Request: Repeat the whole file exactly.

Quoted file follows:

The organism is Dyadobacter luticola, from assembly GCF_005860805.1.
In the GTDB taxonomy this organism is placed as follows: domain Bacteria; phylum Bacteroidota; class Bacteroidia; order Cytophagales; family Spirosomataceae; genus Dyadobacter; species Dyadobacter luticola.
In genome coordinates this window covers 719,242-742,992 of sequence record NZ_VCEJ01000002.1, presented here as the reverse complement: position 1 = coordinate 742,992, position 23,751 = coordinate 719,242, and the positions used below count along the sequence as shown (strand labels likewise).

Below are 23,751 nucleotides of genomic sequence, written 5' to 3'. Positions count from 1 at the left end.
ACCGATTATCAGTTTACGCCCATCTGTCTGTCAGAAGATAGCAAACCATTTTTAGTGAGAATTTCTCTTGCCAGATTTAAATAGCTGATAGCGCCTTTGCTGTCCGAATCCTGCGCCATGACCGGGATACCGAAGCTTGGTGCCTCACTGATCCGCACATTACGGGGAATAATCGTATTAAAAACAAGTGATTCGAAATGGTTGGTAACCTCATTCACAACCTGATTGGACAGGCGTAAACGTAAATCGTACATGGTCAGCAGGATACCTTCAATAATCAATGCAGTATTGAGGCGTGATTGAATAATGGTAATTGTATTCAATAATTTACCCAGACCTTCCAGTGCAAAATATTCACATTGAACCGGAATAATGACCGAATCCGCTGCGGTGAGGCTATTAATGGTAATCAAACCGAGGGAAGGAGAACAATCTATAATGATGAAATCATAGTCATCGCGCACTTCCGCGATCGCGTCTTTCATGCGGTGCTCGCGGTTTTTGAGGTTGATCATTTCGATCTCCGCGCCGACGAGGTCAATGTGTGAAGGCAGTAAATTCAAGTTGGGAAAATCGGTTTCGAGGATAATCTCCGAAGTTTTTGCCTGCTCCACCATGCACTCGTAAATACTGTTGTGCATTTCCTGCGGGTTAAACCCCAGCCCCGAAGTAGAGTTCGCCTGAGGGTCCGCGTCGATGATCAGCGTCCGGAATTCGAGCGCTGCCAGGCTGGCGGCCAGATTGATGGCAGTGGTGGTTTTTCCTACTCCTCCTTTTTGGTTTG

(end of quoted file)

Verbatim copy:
The organism is Dyadobacter luticola, from assembly GCF_005860805.1.
In the GTDB taxonomy this organism is placed as follows: domain Bacteria; phylum Bacteroidota; class Bacteroidia; order Cytophagales; family Spirosomataceae; genus Dyadobacter; species Dyadobacter luticola.
In genome coordinates this window covers 719,242-742,992 of sequence record NZ_VCEJ01000002.1, presented here as the reverse complement: position 1 = coordinate 742,992, position 23,751 = coordinate 719,242, and the positions used below count along the sequence as shown (strand labels likewise).

Below are 23,751 nucleotides of genomic sequence, written 5' to 3'. Positions count from 1 at the left end.
ACCGATTATCAGTTTACGCCCATCTGTCTGTCAGAAGATAGCAAACCATTTTTAGTGAGAATTTCTCTTGCCAGATTTAAATAGCTGATAGCGCCTTTGCTGTCCGAATCCTGCGCCATGACCGGGATACCGAAGCTTGGTGCCTCACTGATCCGCACATTACGGGGAATAATCGTATTAAAAACAAGTGATTCGAAATGGTTGGTAACCTCATTCACAACCTGATTGGACAGGCGTAAACGTAAATCGTACATGGTCAGCAGGATACCTTCAATAATCAATGCAGTATTGAGGCGTGATTGAATAATGGTAATTGTATTCAATAATTTACCCAGACCTTCCAGTGCAAAATATTCACATTGAACCGGAATAATGACCGAATCCGCTGCGGTGAGGCTATTAATGGTAATCAAACCGAGGGAAGGAGAACAATCTATAATGATGAAATCATAGTCATCGCGCACTTCCGCGATCGCGTCTTTCATGCGGTGCTCGCGGTTTTTGAGGTTGATCATTTCGATCTCCGCGCCGACGAGGTCAATGTGTGAAGGCAGTAAATTCAAGTTGGGAAAATCGGTTTCGAGGATAATCTCCGAAGTTTTTGCCTGCTCCACCATGCACTCGTAAATACTGTTGTGCATTTCCTGCGGGTTAAACCCCAGCCCCGAAGTAGAGTTCGCCTGAGGGTCCGCGTCGATGATCAGCGTCCGGAATTCGAGCGCTGCCAGGCTGGCGGCCAGATTGATGGCAGTGGTGGTTTTTCCTACTCCTCCTTTTTGGTTTG